The Exxus’ trigger is fully adjustable for tension (“weight”) and travel. Personally, I like a heavy trigger that doesn’t have any travel; this allows me to use back tension and get a surprise release. But, if a light trigger or some trigger travel meets your preference, the Exxus can do that as well. The Exxus comes with three interchangeable tension springs (light, medium, heavy), and each spring can be micro-adjusted via a set screw.

The Scott Exxus Being Adjusted

The thumb barrel and trigger level arm are both fully adjustable as well. The trigger arm can be moved in and out from the release body, and it can also pivot around a moon-shaped track. The thumb barrel can be rotated or canted to fit you hand exactly where and how you want it to.


As I’ve mentioned, the Exxus’ internals are made from a high-quality, 440c stainless steel – which is a type of steel that’s known for extreme hardness and offers precision when machined. In addition to the materials, the overall build quality of the Exxus leads to durability. And since it is a Scott Archery product, the Exxus is backed by a lifetime warranty.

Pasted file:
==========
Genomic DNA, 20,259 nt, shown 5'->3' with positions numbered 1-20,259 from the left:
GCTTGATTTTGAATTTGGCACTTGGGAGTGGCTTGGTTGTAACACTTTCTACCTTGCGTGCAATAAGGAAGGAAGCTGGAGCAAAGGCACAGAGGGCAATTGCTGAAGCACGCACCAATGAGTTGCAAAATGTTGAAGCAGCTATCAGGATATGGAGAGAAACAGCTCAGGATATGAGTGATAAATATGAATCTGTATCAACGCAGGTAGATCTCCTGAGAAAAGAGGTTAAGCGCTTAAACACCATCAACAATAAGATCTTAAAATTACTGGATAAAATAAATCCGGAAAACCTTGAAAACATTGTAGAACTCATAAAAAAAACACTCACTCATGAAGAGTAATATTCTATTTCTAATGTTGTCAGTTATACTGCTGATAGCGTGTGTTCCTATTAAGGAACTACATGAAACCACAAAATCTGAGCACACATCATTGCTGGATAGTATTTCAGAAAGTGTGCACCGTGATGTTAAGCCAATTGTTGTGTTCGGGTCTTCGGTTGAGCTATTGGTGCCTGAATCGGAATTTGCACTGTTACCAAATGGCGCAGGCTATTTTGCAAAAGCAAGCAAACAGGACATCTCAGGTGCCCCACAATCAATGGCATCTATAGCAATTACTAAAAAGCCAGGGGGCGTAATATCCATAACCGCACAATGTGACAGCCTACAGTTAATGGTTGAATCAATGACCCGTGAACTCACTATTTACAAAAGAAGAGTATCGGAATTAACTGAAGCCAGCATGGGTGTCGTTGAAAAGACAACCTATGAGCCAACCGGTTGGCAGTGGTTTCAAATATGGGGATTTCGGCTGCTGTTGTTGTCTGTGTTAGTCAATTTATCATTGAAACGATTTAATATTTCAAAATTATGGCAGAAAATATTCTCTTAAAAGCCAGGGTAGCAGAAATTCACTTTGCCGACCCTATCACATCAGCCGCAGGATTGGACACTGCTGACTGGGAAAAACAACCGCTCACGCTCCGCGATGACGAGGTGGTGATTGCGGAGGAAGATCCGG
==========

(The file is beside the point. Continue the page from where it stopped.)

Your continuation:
In addition to those four categories, let me conclude by mentioning a few other things that make the Exxus a great release.

Scott claims that the Exxus features a “sound dampening technology”. I have no idea what they use to make the Exxus quiet, but whatever it is — it works. The Exxus isn’t as silent as a spring-driven wrist strap release, of course, but it isn’t nearly as loud as many other thumb-trigger releases that I’ve tried.

The Exxus Hooked Securely on a D-Loop

I also love the security that the Exxus provides. The positive-lock, closed-jaw design works great for hunting — allowing me to connect the release to my d-loop and leave it hanging there, ready to use when needed.